There are few things I like more than complimentary skillsets. There’s the obvious reason, which is that you can take something you learned one place and apply it to another without having to start from scratch. Then, there’s the secondary reason, which is the ability to look at everything as a metaphor, which I frequently find myself doing when I tell a long, rambling karate tale to a bunch of programmers about something that is clearly not programming.
I Assumed There Would Be Toast
Today, I found myself giving a speech to a room of about 20 people. It was a voluntary situation that I inflicted upon myself, as the company I work for offers a Toastmasters club and I wanted to improve my communication skills. In addition to being able to convey information effectively to other humans at work, I decided it would be a great opportunity to up my karate instruction game. I’ve been teaching the occasional class for a little over 15 years, and I can get the job done but I’ve never really been able to command the room like Sensei (now a retired high school teacher) always could. I prepared what they call an “Icebreaker” speech, an autobiographical journey by oration 5-7 minutes in length. I wasn’t all that nervous until my name was called, and it took me by surprise. I’ve been in front of a room twice this size before. I yelled at them all, made them do pushups, and kicked one or two. Why would I possibly be nervous?
In the end, it turned out OK. And by “OK”, I mean:
- I completely blacked out about halfway through, didn’t see any of the nice big colorful cue cards that let me know my time was up, and my speech clocked in at 9 minutes 55 seconds.
- We count “um”s, “uh”s, and other quirks of language that are Not Words in order to eradicate them. I believe I hold the current company record at 86. People with previously-embarassing totals like 46 were coming up to me and telling me I made them feel much better by comparison. Amateurs.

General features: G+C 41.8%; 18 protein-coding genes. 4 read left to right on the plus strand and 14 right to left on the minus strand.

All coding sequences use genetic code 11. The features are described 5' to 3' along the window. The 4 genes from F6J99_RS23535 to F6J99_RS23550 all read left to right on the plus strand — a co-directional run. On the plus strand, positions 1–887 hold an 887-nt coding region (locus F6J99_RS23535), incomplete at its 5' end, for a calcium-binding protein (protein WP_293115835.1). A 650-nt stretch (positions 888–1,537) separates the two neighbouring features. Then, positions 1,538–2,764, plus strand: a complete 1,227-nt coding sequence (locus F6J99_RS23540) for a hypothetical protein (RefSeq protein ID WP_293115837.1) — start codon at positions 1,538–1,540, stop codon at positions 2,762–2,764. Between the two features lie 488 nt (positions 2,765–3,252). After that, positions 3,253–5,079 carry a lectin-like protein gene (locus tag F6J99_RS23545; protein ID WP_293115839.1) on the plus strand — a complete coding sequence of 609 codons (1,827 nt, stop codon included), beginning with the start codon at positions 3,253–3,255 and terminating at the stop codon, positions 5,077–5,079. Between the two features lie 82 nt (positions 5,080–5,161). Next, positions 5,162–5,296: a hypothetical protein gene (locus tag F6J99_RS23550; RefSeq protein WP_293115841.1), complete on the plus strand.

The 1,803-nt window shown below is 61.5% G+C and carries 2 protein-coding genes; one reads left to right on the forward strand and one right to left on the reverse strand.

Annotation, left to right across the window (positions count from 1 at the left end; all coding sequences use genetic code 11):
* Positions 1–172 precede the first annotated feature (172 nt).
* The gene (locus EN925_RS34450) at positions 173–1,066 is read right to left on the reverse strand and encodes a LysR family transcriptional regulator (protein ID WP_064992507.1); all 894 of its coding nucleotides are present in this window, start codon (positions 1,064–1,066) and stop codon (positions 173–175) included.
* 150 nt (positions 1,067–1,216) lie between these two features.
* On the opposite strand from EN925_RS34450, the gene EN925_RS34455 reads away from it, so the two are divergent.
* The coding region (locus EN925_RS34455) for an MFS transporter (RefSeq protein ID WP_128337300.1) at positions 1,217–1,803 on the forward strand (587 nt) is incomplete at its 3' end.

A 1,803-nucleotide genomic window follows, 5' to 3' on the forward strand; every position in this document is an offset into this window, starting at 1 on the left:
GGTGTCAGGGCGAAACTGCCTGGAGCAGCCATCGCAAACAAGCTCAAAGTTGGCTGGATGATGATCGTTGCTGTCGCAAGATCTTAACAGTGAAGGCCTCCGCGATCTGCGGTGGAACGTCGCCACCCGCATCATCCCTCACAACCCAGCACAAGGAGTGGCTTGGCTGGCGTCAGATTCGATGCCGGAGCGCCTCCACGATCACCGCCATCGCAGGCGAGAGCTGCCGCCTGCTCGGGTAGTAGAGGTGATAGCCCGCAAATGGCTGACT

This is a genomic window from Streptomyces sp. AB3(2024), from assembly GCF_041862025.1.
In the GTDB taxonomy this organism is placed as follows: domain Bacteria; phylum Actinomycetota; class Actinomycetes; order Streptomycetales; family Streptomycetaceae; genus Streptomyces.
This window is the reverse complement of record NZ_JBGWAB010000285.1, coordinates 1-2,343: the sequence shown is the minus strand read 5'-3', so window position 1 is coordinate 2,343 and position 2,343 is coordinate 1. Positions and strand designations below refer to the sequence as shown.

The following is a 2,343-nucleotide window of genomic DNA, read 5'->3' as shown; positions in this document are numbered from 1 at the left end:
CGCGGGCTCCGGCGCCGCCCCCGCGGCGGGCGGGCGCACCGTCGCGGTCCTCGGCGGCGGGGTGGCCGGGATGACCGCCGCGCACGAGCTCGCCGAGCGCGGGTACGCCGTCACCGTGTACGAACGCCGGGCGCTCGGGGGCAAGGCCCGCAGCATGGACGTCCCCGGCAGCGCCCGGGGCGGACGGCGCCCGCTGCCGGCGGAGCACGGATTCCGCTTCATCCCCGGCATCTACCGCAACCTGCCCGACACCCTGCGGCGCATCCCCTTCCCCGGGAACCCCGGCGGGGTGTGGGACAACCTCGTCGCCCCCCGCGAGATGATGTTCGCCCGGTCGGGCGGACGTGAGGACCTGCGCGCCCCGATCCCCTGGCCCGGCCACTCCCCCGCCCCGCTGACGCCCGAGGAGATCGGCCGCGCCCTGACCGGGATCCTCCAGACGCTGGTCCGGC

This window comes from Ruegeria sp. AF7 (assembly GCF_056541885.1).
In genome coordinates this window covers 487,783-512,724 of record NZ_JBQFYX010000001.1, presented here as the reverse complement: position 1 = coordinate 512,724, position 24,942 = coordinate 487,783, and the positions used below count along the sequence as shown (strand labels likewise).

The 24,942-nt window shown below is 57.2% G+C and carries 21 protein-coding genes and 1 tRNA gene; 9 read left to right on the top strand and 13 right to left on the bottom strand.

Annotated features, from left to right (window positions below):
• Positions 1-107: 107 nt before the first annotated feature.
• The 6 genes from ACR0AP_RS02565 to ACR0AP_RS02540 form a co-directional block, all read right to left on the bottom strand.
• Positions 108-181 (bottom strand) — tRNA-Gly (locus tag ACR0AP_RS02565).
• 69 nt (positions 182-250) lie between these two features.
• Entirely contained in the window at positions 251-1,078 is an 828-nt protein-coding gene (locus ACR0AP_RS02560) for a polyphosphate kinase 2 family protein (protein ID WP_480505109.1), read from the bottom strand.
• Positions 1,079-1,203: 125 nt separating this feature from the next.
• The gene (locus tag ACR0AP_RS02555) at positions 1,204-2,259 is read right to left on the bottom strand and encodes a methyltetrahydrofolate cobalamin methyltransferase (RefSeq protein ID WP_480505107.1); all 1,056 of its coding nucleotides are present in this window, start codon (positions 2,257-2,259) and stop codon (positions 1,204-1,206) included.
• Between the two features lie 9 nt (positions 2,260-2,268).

- Apparently, I fidget when I speak. A lot. And my right foot taps.
- Everyone was entertained and appeared to enjoy my presentation! Woot!
Most of these weren’t a surprise. That is, after all, why I showed up. I’ve gotten better at the “entertaining people” and “keeping their attention” part over the years, but it feels like I just crashed an experimental aircraft almost every time (with varying degrees of success).
Communication At The Gaming Table
This is also (utterly devoid of coincidence) how I feel after running a D&D game. It wasn’t long before the little combination engine in my head beeped and informed me that good communication skills would make for a vastly improved D&D game. I recently heard it said that communication is 90% of being effective at anything, and I am reminded of my years of folly during college dreaming of being so excellent at coding that people wouldn’t even have to talk to me to point, wink, and offer me lots of money. That was dumb. Nobody understands anything unless it is communicated to them in a way they can understand. That’s how it works.
Therefore, it stands to reason that the players led by a Dungeon Master who has The Best Gaming Materials In The World are still going to have an awful time if that DM sucks at delivering game information to them in a way they can process. The game can have been perfectly balanced by robot hyper-brains from the 34th century who are never wrong and if the DM presents things in a confusing way, it’s still going to be terrible. Good communication means planning and having a framework in place to know what’s coming or at least what to do if something unexpected shows up. (This fact was permanently etched into my brain after last week’s…. experiment.)
Never mind the fact that the DM is frequently the de facto leader of the gaming group, and has to settle the sticky situations that arise from playing with other sentient beings. Differences of opinion causing neverending arguments? Someone’s severe analysis paralysis grinding the game to a halt? It takes communication – and a little courage – to speak to people directly to try to work through things.
Delivering Your Informational Payload
It strikes me that there are two main things to consider when trying to communicate something effectively:
- WHAT to communicate
- HOW to communicate it
Let’s look at “what” first. If there wasn’t something to talk about, you wouldn’t be communicating! If you can deliver the information to the target, you win! It also occurs to me that if the stuff you want someone to know is buried in a whole bunch of extraneous stuff, it might get lost.
In RPG-land, I find myself needing to worry about this when I’ve concocted what I think is a genius plot with lots of hooks and ways to throw the PCs off the scent. Then I find myself all frustrated because I have to hit them with the dreaded Clue Bat…. which upon further thought might occasionally get named the Effective Communication Bat. Does it ruin the surprise sometimes? Sure. But is it better than having a table full of frustrated, unhappy players wondering what their DM (who probably thinks he is smarter than them and is a big jerk) is thinking?
- Crucial Conversations by Patterson et al.
- QBQ! The Question Behind The Question by John MIller
- Switch by Chip & Dan Heath
- Eat That Frog by Brian Tracy
- The Seven Habits of Highly Effective People by Steven Covey